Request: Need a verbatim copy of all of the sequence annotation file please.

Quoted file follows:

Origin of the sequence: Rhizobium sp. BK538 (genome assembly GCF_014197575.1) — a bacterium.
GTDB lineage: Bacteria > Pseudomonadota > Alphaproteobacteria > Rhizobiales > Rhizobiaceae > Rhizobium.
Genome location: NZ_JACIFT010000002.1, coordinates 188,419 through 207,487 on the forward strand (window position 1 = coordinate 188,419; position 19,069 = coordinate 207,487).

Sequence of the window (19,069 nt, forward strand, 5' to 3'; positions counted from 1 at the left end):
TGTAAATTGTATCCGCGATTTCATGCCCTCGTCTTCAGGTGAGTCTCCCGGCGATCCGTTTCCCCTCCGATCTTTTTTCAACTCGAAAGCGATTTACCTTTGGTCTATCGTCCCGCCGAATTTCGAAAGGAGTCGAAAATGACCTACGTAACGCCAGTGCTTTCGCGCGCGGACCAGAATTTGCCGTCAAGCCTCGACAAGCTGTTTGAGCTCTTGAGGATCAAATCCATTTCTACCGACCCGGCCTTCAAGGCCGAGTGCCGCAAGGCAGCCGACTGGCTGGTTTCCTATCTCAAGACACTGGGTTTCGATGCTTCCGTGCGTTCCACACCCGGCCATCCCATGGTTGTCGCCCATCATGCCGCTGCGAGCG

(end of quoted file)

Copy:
Origin of the sequence: Rhizobium sp. BK538 (genome assembly GCF_014197575.1) — a bacterium.
GTDB lineage: Bacteria > Pseudomonadota > Alphaproteobacteria > Rhizobiales > Rhizobiaceae > Rhizobium.
Genome location: NZ_JACIFT010000002.1, coordinates 188,419 through 207,487 on the forward strand (window position 1 = coordinate 188,419; position 19,069 = coordinate 207,487).

Sequence of the window (19,069 nt, forward strand, 5' to 3'; positions counted from 1 at the left end):
TGTAAATTGTATCCGCGATTTCATGCCCTCGTCTTCAGGTGAGTCTCCCGGCGATCCGTTTCCCCTCCGATCTTTTTTCAACTCGAAAGCGATTTACCTTTGGTCTATCGTCCCGCCGAATTTCGAAAGGAGTCGAAAATGACCTACGTAACGCCAGTGCTTTCGCGCGCGGACCAGAATTTGCCGTCAAGCCTCGACAAGCTGTTTGAGCTCTTGAGGATCAAATCCATTTCTACCGACCCGGCCTTCAAGGCCGAGTGCCGCAAGGCAGCCGACTGGCTGGTTTCCTATCTCAAGACACTGGGTTTCGATGCTTCCGTGCGTTCCACACCCGGCCATCCCATGGTTGTCGCCCATCATGCCGCTGCGAGCG